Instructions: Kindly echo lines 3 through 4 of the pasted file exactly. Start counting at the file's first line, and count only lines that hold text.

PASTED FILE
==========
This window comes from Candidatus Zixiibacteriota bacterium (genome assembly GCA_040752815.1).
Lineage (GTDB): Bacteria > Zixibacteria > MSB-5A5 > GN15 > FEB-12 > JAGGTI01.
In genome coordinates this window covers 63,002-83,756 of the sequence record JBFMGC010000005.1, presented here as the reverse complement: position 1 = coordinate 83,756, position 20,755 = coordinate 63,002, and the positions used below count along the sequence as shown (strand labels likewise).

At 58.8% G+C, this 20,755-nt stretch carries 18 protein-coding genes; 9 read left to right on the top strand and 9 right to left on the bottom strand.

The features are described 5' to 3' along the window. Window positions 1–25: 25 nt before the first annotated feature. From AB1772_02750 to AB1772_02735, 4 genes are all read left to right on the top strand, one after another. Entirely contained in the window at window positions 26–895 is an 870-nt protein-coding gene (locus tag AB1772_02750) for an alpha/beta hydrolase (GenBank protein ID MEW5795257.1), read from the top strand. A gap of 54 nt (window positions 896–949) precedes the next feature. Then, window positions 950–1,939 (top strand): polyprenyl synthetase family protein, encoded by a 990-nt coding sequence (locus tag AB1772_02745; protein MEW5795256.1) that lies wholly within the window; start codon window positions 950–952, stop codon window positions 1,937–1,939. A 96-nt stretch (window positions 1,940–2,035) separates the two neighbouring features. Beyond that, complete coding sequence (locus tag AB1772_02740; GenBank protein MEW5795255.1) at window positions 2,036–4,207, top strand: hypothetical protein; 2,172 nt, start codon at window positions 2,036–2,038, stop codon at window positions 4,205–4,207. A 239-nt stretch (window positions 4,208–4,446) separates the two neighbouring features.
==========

In genome coordinates this window covers 63,002-83,756 of the sequence record JBFMGC010000005.1, presented here as the reverse complement: position 1 = coordinate 83,756, position 20,755 = coordinate 63,002, and the positions used below count along the sequence as shown (strand labels likewise).

At 58.8% G+C, this 20,755-nt stretch carries 18 protein-coding genes; 9 read left to right on the top strand and 9 right to left on the bottom strand.